I was waiting with my family outside a restaurant recently when a man walked by with two young children. One looked to be about six or so and was walking next to his father. The other looked about three and his father was carrying him.
As they passed by, the young one raised his head and looked at us with a big smile.
“I’m Mr. Wonshu!” he exclaimed.
We were amused and delighted of course, but also unsure how to respond. A smile and, “all right, then Mr. Wonshu,” was about the best we could muster.
I’d like to say it was me, the early childhood professional, who noticed what happened next, but it wasn’t. I was looking through the restaurant window to see if anyone was vacating a table for four. It was my partner, Erica. (I feel I should take just a line of print here to mention that Erica is one of the most observant and attuned people I have ever known).
Looking up the block, Erica noticed a solitary tiny rain boot standing up in the middle of the sidewalk. Pivoting to see the man with the two children, who were now in the crosswalk, she saw that, indeed, the younger one was missing his boot. He only had one shoe, whose mate was retrieved and returned, and our table was at last ready.
Besides being funny, this story illustrates in a snapshot what can happen when we really notice and listen to children and their interaction with their environment. Erica let her attention and interest linger on a child’s declaration long enough to notice that he was talking about something important. Maybe it was coincidence that she then turned and noticed the one shoe. But I doubt it.
As I try to reconstruct my own response to the interaction, I realize that I had shorthanded an interpretation of what he was trying to tell us: just one of those surreal things that little children say as they reflect on the exploding data set bouncing around in their minds. I must also acknowledge that I heard, “Mr. Wonshu,” which I half assumed was a Chinese name or word he had heard– an aside to how our cultural biases and assumptions can cloud our seeing and hearing others.
The difference between Erica’s attention and mine highlight some of the basic dispositions that help educators to really see and hear children (I recommend that you investigate Deb Curtis’ Really Seeing Children for more in-depth reflections).
For a start, I think Erica recognized that this child was trying to communicate something that mattered. I laughed it off as social child trying to make a connection. But as I think about it, why wouldn’t anyone recognize his intention?
There was that mischievous twinkle, the alert raising of the head, the persuasive, assertive voice. These are all familiar cues for when children (or adults) are intent on communicating. Stanley Greenspan and Serena Wieder, writing about therapeutic intervention of children, coined the term, “gleam in the eye.” In Reggio Emilia, they call it “big ideas.”
Beyond learning to recognize children’s individual ideas, we must also foster a stance of general respect for the intellectual, creative and social competence of children. We often think of childhood as the long process of becoming a thinker, or a contributor, sometime in the future. The most respected early childhood education models challenge this assumption: children are thinkers and contributors now, and we must teach ourselves to expect them to have important things to say.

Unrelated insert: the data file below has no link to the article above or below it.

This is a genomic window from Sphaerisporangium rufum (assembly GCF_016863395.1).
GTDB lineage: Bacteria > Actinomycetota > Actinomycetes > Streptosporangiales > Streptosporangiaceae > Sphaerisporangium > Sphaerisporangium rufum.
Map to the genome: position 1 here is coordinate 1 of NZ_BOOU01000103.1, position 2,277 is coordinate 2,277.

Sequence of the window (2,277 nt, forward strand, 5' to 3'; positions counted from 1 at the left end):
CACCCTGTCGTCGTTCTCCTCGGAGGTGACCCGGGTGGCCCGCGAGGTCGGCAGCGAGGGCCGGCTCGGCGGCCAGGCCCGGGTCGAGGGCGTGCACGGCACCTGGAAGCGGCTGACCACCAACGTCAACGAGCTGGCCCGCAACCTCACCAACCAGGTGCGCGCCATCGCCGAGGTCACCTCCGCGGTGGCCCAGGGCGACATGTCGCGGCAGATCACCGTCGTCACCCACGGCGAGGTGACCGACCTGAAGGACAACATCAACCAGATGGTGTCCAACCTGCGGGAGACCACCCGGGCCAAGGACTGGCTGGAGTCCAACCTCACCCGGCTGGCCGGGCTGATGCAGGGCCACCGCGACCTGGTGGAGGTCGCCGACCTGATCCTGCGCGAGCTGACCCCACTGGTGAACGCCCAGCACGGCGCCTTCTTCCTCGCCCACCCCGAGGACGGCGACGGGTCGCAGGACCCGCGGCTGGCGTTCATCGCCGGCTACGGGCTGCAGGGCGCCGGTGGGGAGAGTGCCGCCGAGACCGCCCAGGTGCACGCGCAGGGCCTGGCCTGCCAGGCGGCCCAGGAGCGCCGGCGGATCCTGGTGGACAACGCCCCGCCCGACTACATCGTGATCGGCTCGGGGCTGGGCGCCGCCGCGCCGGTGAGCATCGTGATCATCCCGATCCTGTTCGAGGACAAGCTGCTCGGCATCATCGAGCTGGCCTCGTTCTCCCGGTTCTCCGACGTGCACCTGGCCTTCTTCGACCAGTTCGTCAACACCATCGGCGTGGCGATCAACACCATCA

But this vignette also alerts us to something just as important as respect and recognition: the understanding that children don’t always talk to us about what we expect, and they don’t always talk to us in the way we expect.
If you were to predict how a strange child would call out to you that one of his boots had fallen off, you would probably imagine that the child would look unhappy and say something like, “my boot!” You might also expect him to tell his dad instead of a stranger.
But this child didn’t seem distressed. He seemed amused. And rather than alert the most familiar adult (the one who was carrying him), he made something of a game of it with an (admittedly very attractive and trustworthy looking) group of strangers. That’s what threw us off. Children often show the urgency of their ideas in playful ways. But the urgency and legitimacy of the ideas are always there.
Wendy Lee, a leader in developing early childhood education in New Zealand, describes their celebrated practice of writing Learning Stories in in three words: Notice-Recognize-Respond: not a script or a set or procedures, but three linked dispositions and practices.
In the United States, we have branded tips for engaging with children: talk, read, sing, for example, or strive for five. We notice some, and are quick to respond. How can we learn to go deeper into recognition?
The brief tale of Mr. Wonshu reminds us that we must cultivate an open, curious, observant nature first of all. We must enjoy noticing and listening to children. We must clear our minds of clutter and give them the attention we would give our most respected mentor.
It wouldn’t hurt for us adults to practice this with each other, too.